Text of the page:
Shirin Ahmed, MBA’20, has a vision for using business to make things better.
Throughout her career, Ahmed has always found herself on the leading edge of innovation. From initiating PremieBreathe, a low-cost medical device that aimed to significantly reduce newborn mortality in Ethiopia, to creating a therapist-client matching platform with fellow MBA student, Amrita Singh, she has always intended to use the power of business and technology for good.
“I’ve always had an inkling for entrepreneurship and wanting to build something new, do something innovative and surround myself with people who also think that way,” said Ahmed, who was selected as a Forté Fellow recipient for her MBA class. Forté Fellows are women who have demonstrated exemplary leadership in their organizations and communities.
“Social entrepreneurship is a long-term game for me. If you can design good products and services that benefit people socially – especially people in communities that don’t have access to education or who are living in underprivileged circumstances – that’s something that really speaks to me.”
Born and raised in Pakistan, Ahmed moved to the United States while in high school and received a BA in political science and international studies at Yale University, where she also spent time studying in Morocco and working in Uganda. She went on to New York to work at a humanitarian organization. From there was born a passion for improving health issues that affect communities without access to proper care.
After working in the not-for-profit space for nearly six years, she felt the need to build up her business and entrepreneurial skills. An MBA would be the ideal way to gain the business skill set needed to take her vision to the next level, and Ivey Business School’s practical, real-world experience and close-knit London community appealed to her.
“I never wanted to get into traditional MBA roles. I spent my last six years in the social impact space, whether it was health, humanitarian work or a medical device start up. Now, I want to build on that because business has the power to do social good.”
The first few months at Ivey took a toll on Ahmed. The passing of her father just before the start of the program, the MBA workload and adjusting to a new country were immense challenges for her.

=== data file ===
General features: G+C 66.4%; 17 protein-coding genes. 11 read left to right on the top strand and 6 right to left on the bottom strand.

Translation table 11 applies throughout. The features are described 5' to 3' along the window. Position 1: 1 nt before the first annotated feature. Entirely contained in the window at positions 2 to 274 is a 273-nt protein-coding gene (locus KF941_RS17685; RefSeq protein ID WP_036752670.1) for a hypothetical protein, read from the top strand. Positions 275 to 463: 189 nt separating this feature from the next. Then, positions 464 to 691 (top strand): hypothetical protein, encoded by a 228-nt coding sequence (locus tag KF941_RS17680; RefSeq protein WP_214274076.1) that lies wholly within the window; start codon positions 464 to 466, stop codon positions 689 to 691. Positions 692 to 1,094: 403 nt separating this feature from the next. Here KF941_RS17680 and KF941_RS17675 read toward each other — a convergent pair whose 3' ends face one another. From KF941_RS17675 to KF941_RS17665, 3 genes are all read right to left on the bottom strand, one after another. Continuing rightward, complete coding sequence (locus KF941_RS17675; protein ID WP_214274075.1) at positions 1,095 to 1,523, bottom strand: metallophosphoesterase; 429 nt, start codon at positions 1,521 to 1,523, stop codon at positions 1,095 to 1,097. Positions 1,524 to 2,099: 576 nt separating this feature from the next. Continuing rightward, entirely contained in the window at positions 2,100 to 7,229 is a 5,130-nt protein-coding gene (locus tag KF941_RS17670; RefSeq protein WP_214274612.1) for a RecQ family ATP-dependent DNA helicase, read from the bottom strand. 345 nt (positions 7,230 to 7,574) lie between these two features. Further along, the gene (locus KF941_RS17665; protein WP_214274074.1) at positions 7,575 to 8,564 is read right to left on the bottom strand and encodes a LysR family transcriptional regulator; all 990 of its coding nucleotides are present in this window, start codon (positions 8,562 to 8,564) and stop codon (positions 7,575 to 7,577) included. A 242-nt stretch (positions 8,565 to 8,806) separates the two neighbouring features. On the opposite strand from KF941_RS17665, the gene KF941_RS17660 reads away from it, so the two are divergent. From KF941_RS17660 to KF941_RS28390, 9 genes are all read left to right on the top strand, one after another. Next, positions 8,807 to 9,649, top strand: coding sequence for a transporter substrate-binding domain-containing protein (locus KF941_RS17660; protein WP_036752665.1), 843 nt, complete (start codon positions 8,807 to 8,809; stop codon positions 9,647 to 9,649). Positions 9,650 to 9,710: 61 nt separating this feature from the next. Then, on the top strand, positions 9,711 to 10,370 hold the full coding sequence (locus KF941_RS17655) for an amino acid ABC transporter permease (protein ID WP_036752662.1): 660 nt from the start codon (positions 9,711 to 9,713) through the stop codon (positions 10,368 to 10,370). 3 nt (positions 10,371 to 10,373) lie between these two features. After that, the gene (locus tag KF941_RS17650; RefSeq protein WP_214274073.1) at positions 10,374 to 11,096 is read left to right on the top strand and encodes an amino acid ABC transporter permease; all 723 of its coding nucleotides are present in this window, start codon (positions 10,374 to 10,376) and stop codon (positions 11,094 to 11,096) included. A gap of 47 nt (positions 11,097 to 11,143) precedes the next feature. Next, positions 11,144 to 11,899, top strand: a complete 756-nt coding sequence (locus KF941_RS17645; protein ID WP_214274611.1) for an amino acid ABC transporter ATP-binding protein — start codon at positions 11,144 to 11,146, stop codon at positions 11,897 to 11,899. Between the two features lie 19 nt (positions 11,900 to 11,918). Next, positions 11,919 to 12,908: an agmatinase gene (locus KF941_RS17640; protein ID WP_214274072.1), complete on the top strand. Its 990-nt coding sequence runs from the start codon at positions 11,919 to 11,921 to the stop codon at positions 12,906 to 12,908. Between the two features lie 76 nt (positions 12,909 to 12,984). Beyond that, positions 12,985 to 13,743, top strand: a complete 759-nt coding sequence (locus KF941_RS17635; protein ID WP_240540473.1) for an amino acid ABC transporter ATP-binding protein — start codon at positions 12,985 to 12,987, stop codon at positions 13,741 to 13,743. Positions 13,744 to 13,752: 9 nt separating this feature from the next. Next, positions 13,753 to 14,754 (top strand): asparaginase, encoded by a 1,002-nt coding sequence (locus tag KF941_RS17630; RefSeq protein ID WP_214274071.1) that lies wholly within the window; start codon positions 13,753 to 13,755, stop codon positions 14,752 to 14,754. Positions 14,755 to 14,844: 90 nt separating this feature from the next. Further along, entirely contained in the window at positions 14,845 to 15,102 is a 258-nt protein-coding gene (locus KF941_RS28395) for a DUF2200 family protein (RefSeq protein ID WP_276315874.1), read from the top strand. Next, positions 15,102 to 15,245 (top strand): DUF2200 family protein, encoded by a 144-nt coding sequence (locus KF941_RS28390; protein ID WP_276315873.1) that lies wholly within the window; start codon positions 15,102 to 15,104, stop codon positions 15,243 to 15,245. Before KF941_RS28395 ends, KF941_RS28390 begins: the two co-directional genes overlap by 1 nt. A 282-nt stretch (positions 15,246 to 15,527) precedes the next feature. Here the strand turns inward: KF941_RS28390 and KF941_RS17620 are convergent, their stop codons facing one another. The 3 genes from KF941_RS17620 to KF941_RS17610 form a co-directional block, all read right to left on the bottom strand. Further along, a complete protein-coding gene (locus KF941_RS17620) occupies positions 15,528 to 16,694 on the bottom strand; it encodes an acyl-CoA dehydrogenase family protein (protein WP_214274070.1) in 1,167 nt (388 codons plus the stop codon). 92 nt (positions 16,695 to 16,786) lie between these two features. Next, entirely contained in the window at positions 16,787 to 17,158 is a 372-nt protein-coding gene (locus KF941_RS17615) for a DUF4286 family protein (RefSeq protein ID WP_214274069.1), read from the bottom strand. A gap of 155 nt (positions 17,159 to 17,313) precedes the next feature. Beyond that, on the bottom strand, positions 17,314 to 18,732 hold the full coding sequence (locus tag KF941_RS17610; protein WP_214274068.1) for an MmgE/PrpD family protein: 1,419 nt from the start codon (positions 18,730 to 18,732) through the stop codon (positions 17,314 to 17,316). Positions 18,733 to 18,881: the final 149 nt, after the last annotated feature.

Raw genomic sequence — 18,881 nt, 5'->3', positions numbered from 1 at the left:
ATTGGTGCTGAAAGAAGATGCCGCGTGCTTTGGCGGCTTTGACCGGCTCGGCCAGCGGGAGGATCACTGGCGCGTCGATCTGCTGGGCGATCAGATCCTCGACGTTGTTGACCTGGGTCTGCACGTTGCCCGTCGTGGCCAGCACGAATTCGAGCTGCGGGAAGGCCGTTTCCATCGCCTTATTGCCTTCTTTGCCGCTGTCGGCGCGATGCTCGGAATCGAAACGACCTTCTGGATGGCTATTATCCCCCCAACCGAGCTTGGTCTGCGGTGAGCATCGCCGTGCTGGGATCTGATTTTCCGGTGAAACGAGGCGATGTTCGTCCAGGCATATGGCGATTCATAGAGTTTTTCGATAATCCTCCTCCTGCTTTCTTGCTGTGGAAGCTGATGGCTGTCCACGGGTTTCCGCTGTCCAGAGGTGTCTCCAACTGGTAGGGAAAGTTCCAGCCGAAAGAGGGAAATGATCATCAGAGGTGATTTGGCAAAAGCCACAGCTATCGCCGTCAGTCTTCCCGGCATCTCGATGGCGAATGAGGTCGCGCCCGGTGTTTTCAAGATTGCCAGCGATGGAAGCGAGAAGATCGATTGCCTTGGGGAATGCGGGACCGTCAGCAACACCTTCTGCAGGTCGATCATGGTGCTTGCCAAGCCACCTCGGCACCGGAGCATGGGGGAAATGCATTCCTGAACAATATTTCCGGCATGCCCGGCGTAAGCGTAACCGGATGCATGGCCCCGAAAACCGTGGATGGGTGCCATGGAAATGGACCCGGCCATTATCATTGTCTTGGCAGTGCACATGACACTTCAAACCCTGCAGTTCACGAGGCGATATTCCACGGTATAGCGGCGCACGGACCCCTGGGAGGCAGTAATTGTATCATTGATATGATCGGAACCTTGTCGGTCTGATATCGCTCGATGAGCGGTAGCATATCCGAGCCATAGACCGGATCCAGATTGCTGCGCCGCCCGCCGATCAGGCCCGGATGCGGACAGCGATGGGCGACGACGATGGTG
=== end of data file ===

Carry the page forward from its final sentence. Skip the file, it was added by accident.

“I really struggled, but I am incredibly grateful for the community that I’ve had,” she said.
The support of the Programs Office, her fellow students and her husband were all important to her survival, which, she said, speaks highly of the supportive and inclusive MBA community at Ivey.
“I’m really glad to have them. They were important for my survival and I was glad to have the education to distract me from everything going on and to help me move on.”
The program also connected Ahmed with people who had lived and worked around the world and across many industries. It was an enriching experience and enabled her to build strong relationships with her classmates. She also benefited from faculty, particularly Finance lecturer Wayne Adlam, who helped her understand challenging financial concepts, which she had never studied before.
“After the second half of the course, people in my class asked me if I was a financial expert. They said, ‘You have your hand up all the time.’”
Now, along with developing the client-therapist platform, Ahmed is doing short-term consulting work with the International Rescue Committee in New York, an organization developing COVID-related health solutions for refugees.
The pandemic has also given her time to reflect on the importance of relationships and family. She also envisions real innovation for the health-care field for the good of all society.
“The pandemic forces you to get out of your comfort zone and do things you wouldn’t otherwise do. That’s a mindset I would like to continue beyond when we go back to whatever normal life will be.”